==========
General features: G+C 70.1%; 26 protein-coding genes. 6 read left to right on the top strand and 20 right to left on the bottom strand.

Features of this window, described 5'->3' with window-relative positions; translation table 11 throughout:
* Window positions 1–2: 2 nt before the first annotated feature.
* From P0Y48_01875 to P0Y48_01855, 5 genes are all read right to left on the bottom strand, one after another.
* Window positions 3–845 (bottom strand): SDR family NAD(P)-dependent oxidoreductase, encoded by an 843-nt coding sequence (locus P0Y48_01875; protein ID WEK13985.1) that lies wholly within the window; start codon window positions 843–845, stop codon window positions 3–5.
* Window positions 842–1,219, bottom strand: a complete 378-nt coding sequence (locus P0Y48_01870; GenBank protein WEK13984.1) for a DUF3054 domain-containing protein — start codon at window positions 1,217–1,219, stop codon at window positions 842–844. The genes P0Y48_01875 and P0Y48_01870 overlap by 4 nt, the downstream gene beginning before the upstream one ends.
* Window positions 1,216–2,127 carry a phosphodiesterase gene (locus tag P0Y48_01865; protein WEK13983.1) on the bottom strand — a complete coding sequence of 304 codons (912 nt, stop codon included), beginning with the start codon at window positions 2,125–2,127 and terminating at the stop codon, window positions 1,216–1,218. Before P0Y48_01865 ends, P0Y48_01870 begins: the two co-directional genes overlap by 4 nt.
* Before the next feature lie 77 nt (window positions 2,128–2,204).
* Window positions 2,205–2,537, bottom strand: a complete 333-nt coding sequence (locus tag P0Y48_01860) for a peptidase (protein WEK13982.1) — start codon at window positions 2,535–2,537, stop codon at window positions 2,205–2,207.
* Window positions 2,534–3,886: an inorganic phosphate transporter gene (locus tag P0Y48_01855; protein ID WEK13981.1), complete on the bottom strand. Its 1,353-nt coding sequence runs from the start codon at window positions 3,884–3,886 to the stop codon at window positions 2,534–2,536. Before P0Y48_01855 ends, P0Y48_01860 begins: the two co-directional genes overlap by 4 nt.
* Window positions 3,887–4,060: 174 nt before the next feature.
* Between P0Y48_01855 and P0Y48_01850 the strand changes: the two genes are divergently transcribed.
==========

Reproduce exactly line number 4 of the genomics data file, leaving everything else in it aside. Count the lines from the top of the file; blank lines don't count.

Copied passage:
* From P0Y48_01875 to P0Y48_01855, 5 genes are all read right to left on the bottom strand, one after another.